It seems to me that Barbados has enough citizens who need jobs not to have to import casual labour. Therefore, developers (who appear to me to be the main offenders) must have an overriding financial concern to make them import casual labour and so, apart from their claim of a lack of Bajans prepared to do the work, we must consider that the reason for this reluctance may be that the money being offered is not enough.

    It also seems to me that quite a lot of our development companies in Barbados are owned and controlled, in not by Guyanese, then by West Indians of East Indian extraction from other islands. Two names spring to mind. Moorjani and Gafoor. I do not accuse either Moorjani or Gafoor of anything, but I suspect that some developers are tapping into a cheap labour pool from their own countries of origin using the advantages in Barbados’ social structure and laws and stability as a carrot to dangle before these workers as an added incentive. In other words, the carrot is the possibility of Bajan citizenship. I deplore that. It is as bad as the worldwide trend of banks and telecom companies to set up phone links to Bombay in India and there to hire people for a fraction of the price they would pay in their own countries, while unemployment in their own countries runs rampant and while they themselves (the banks and telecom companies) have their hands out asking those self-same taxpayers to assist them financially during this credit crunch.

    I have read Mr Ricky Singh’s article through BU, as I refuse to purchase either the Advocate or the Nation as they misrepresent themselves by calling themselves newspapers. I do not join the chorus of acclaim for Mr Singh as a journalist. His reports are always one-sided and poorly researched. As is this one. He and Stetson Babb are the poster-boys for what is wrong with journalism in Barbados. I also have no time for Mr Norman Faria and I am surprised that the Barbados Government has not asked the Guyanese Government to recall him as persona non grata.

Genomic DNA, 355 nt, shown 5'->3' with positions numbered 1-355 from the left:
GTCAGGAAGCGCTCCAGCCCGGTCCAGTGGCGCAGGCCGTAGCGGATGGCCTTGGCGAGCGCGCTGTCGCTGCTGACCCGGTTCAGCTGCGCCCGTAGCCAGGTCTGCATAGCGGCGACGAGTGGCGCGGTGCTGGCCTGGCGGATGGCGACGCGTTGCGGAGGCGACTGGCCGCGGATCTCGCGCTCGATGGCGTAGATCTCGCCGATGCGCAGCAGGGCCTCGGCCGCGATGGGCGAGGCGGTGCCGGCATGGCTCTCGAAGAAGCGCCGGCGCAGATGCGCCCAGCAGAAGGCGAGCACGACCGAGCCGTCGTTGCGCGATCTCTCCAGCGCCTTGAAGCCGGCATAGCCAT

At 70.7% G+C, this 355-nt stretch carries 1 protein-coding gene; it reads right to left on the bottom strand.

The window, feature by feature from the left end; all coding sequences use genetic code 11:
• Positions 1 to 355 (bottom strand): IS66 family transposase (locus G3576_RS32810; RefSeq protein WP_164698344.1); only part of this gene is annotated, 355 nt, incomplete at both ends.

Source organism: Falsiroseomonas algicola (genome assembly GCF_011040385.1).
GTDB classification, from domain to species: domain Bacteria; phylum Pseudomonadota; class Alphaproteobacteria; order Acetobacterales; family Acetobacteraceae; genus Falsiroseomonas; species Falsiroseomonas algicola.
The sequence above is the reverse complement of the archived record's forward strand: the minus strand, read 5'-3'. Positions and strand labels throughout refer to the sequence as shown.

In the old days, when we had a sugar industry, workers were brought in from St Vincent and St Lucia during the crop time. These workers were paid the same as their Bajan counterparts and provided with dormitory-like accommodation and, upon completion of the crop, sent back home. There were usually a few incidents of some of these workers trying to exceed their leave to stay in Barbados and these were rounded up and sent off. That is the correct way of handling this current situation. Bring in people from other countries on the clear understanding that they are there for a job only and must return when it is completed. AND pay them the same as you would have to pay Bajans. AND, since you have brought them from other countries, pay them subsistence as well and also their medical and other costs. I suspect that this issue would go away and Mr Faria would no longer be having to deal with the extradition of people who have remained in Barbados illegally.

    Like

  6. Anon November 24, 2008 at 8:04 AM #

    A previous BLP administration yanked the welcome mat from under Rickey Sign some years ago. The time has come for it to be done again

    Why does he not pay attention to his drug running sons?

    Like

  7. BWWR November 24, 2008 at 8:22 AM #

    Anon // November 24, 2008 at 8:04 am.

    I think you may find that Ricky Singh is a Barbados citizen. As such, therefore, he has to be allowed to voice his opinions – he has to be accorded the same rights as you and me. If we deny him that, we degrade ourselves. What annoys me is that the Nation will print prominently this drivel from Mr Singh, but an article countering it will either be placed in the most disadvanageous position or not published at all. And why? Ricky Singh is perceived by the Nation as being a great journalist for reasons only the Nation knows.

    I am not going to touch the last bit of your comment, simply because I don’t know about any drugs or drug dealing. But I have to ask you, cause I gypsy. Fuh troot? Chile, tell muh more.

    Like

  8. Forbes Burnham November 24, 2008 at 8:36 AM #

    “Who gives Mr. Ricky Singh the right to question the government of Barbados about its immigration policy?”

    Hello? doesn’t ANYONE have the ‘right’ to question ANYTHING?

    Or does one have to have a license from God or some agency?

    How much more arogant can you get.

    Like

  9. David November 24, 2008 at 8:47 AM #

    @BWWR

    We couldn’t fault your reasoned position except to note that Mr. Singh is correct in one of his points.

    While Barbados should uphold the spirit of CSME by extending visitor visas to our CARICOM brothers and sisters. The problem of late has been the abuse of this privilege by visitors transforming to long stays.

    Like

  10. BWWR November 24, 2008 at 9:00 AM #

    Forbes Burnham // November 24, 2008 at 8:36 am.

    I hear you, brother, it is very frustrating to see what passes for our press publishing an ill-researched and un-reasoned piece of nonsense like that of Mr Ricky Singh.

    However, if Mr Singh is a Bajan citizen, he and you and me and all Bajans have the right to question any government policy or act or action. That is what makes Barbados the democracy that led the way in the Western Hemisphere. Let us not change that because of some ignorant Singh (or Faria).